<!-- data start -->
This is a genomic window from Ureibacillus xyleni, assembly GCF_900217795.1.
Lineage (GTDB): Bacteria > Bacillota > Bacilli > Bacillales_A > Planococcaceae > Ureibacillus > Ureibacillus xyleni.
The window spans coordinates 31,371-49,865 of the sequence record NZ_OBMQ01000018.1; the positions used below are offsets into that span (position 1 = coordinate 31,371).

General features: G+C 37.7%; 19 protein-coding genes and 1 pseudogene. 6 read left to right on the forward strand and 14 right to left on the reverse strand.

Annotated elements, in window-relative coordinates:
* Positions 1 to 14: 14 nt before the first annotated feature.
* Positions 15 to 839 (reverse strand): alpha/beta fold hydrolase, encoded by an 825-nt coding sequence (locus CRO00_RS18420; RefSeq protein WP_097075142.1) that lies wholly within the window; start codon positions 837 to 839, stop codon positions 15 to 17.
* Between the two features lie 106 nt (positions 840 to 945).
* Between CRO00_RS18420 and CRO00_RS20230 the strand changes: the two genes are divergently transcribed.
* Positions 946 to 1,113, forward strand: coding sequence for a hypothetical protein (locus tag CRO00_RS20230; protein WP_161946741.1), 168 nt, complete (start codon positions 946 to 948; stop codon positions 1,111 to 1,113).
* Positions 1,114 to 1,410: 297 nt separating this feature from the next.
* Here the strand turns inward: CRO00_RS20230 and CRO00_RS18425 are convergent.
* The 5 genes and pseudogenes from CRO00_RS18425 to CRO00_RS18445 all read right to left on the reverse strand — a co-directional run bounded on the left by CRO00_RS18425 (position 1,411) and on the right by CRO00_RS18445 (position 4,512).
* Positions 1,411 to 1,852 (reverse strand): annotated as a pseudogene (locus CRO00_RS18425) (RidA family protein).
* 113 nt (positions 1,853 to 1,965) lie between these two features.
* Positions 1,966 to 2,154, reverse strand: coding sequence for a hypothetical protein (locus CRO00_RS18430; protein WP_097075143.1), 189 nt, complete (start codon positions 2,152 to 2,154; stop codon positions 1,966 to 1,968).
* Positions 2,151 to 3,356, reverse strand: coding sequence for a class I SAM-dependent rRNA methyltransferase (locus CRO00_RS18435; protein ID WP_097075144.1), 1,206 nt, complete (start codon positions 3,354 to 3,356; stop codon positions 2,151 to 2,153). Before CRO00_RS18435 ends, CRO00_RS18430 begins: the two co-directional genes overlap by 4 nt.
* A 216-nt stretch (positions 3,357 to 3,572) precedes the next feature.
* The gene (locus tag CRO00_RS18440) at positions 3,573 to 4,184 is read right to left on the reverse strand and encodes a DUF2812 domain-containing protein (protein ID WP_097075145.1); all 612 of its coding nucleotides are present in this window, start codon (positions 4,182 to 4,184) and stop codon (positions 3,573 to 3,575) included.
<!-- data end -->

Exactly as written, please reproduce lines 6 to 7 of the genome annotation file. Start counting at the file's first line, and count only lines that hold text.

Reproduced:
* Positions 1 to 14: 14 nt before the first annotated feature.
* Positions 15 to 839 (reverse strand): alpha/beta fold hydrolase, encoded by an 825-nt coding sequence (locus CRO00_RS18420; RefSeq protein WP_097075142.1) that lies wholly within the window; start codon positions 837 to 839, stop codon positions 15 to 17.